“Traditional Thai Massage is a therapy that has never remained fixed or unaltered, but has been open to various influences, and even today continues to be dynamic and innovative.”
The history of Thai Massage is an enigma. That’s primarily because its origins – indigenous Thai Medicine – has been enveloped for centuries by a discreet oral tradition. What makes matters more complex is that there are two broad and different traditional systems of health in Thailand – the «rural» and the «royal».
The rural tradition existed since before the arrival of the newer ideas of India. It depends almost entirely on pre-Buddhist spiritual beliefs. This Thai local medicine is non-academic and depends on informal methods of learning. Varying considerably from one village to another, its practices are largely transmitted by male healers who are similar to shamans, astrologers or witch doctors. For the most part, they pass their knowledge down to disciples orally or through palm leaf manuscripts. Such information is not normally shared with outsiders, especially anthropologists or other Western researchers, and thus it is not accessible to modern study.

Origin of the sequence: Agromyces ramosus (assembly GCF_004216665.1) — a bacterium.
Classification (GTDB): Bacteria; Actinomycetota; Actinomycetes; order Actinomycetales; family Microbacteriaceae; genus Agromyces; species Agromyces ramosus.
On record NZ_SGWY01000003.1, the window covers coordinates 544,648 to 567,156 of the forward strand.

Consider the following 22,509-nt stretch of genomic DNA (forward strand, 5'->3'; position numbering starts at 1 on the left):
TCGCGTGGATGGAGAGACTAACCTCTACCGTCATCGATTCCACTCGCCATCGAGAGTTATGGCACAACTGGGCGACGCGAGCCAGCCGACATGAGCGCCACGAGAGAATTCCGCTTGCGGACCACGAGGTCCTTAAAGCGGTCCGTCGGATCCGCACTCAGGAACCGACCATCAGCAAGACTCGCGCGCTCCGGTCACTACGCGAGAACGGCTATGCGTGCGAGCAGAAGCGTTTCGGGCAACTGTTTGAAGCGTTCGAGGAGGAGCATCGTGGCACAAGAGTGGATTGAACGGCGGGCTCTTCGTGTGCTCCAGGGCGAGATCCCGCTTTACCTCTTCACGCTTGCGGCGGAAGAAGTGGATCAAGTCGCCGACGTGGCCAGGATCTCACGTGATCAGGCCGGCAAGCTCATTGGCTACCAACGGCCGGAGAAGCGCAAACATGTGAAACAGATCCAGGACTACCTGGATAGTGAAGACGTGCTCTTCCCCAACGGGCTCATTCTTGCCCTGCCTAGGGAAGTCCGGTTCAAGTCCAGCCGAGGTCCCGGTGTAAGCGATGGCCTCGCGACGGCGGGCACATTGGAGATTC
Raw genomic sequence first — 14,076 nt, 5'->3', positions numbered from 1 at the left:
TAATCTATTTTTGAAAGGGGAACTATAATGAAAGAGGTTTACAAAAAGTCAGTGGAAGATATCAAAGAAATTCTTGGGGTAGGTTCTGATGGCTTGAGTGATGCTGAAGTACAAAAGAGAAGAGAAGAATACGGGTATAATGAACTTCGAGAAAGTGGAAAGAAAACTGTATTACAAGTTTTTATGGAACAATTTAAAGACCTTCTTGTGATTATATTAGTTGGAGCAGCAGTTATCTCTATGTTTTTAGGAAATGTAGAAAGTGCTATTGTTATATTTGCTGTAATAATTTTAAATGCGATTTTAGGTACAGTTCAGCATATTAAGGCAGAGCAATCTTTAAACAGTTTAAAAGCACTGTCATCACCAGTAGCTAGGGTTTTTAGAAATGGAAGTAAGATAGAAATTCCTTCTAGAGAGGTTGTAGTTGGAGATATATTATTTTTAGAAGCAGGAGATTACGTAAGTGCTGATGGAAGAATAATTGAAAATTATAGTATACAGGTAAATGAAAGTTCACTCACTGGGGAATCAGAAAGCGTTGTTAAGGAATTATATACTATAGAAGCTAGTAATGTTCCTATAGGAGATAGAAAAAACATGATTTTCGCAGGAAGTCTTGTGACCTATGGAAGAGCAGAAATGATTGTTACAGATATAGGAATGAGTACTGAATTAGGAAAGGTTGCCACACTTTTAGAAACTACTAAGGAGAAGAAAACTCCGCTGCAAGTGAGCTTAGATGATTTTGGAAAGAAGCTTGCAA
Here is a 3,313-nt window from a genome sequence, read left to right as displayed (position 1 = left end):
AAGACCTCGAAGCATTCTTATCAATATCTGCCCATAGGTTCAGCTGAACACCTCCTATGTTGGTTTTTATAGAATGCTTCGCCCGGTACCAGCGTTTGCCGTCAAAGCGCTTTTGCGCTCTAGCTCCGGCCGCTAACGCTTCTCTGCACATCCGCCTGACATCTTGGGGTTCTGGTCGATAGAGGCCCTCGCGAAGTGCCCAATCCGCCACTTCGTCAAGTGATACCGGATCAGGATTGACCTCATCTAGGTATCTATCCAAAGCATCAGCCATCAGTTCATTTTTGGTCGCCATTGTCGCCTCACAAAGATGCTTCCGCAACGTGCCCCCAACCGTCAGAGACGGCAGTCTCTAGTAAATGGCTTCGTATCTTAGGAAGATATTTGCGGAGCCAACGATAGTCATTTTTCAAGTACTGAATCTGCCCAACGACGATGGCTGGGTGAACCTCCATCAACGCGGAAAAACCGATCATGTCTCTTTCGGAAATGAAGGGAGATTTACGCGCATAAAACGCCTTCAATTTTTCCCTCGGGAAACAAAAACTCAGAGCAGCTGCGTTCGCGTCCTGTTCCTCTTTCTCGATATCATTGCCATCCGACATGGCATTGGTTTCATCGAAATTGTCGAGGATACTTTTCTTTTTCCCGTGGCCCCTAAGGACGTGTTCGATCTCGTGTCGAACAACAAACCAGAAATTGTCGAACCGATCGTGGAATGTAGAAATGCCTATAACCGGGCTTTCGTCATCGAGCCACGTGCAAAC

In contrast, the royal tradition developed in the royal court under direct foreign influence. It is complex, intertwined with cultural influences originating in India, China, the Muslim world and the West. However, its first roots that relate to theoretical knowledge seem to come from Ayurveda in India.
While earlier traditional Thai medical texts clearly make aspects of Ayurveda evident, they are certainly more recent than the arrival of Buddhism in Thailand. (That happened during the reign of King Ashoka in the third century BC.) Unfortunately, the texts provide no indication of how or when they arrived. Further complicating the effort to clearly establish the history of Thai Massage are the multiple waves of influence that have flowed through Southeast Asia since the development of the Silk Road and other sea routes on the Indian Ocean some 2,000 years ago.
Records date Thai Massage back to the same period. Massage is mentioned in medical texts that date back to that same period. They were written on palm leaves in Pali, the classical language of Theravada Buddhism. With the destruction of the ancient capital Ayutthaya by Burmese invaders in 1767, the majority of old manuscripts were destroyed. Only fragments survived.
These fragments were later used by King Rama III as the basis for the famous epigraphs that can be seen in Wat Pho temple in Bangkok. The diagrams are the greatest source of technical information – the complex system of energetic meridians and acupressure points, two ancient healing concepts that also originated in Ayurvedic medicine – for masseurs and scholars of Nuad Boran, Thai Massage.